A lawsuit has been filed against the city of Peoria.
That suit is claiming the city's "chronic nuisance ordinance" illegally targets African Americans.
The suit was filed on behalf of the "Hope Fair Housing Center."
The complaint says Peoria does not enforce this ordinance equally, but rather, intentionally targets mostly African American tenants.
The complaint says following three years of research, it found African Americans, women and victims of domestic violence regularly face eviction notices more than whites.
In the research, it shows of the 148 nuisance citations Peoria handed out (in those three years) 106 of them, or approximately 71 percent, involved properties located in neighborhoods where African Americans are the largest racial group. Yet only 27% of Peoria is African American.
Representatives from Hope Fair Housing Center and Sargent Shriver National Center of Poverty Law, both involved in the case, say that some landlords were so concerned for their tenants that they moved them out of town.
"people were calling the police for assistance, or were otherwise crime victims and they were still pursuing it as a nuisance enforcement and calling for the eviction of all the tenants including crime victims. That was one of the worst examples," says Kate Walz, the director of housing justice at the Sargent Shriver National Center of Poverty Law.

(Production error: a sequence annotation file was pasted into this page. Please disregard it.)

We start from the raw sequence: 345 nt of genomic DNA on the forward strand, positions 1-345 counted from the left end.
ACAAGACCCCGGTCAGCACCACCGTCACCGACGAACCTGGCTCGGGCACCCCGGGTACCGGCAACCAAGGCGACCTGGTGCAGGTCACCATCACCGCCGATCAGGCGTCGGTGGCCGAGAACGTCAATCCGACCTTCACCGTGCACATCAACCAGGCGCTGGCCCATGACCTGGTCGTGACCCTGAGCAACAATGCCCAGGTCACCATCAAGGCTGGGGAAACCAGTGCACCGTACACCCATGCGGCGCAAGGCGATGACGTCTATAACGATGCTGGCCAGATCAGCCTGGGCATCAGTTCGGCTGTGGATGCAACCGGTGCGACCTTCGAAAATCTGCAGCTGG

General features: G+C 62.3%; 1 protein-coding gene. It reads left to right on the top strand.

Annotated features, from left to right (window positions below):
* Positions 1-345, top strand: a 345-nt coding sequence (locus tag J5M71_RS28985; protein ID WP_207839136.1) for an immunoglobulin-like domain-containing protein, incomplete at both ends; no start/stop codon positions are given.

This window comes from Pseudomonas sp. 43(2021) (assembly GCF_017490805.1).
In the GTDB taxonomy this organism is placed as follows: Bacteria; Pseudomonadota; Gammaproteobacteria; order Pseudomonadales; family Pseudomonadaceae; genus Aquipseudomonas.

She's referring to a woman who called police after claiming she was being physically assaulted and was the victim of bricks being thrown through her windshield and gunshots fired.
Hope Fair Housing, the lawyer, says instead of providing aide to the woman, the city required her, the alleged victim to be evicted.
Another example cited in the suit describes how a grandmother who called police for help on several occasions became the subject of a nuisance notice.
It alleges even her landlord told her he didn't want to evict her, but Peoria required him to do so because of its nuisance ordinance.
Word of the federal lawsuit came Thursday afternoon through a civil rights law office and the Sargent Shriver National Center on Poverty Law.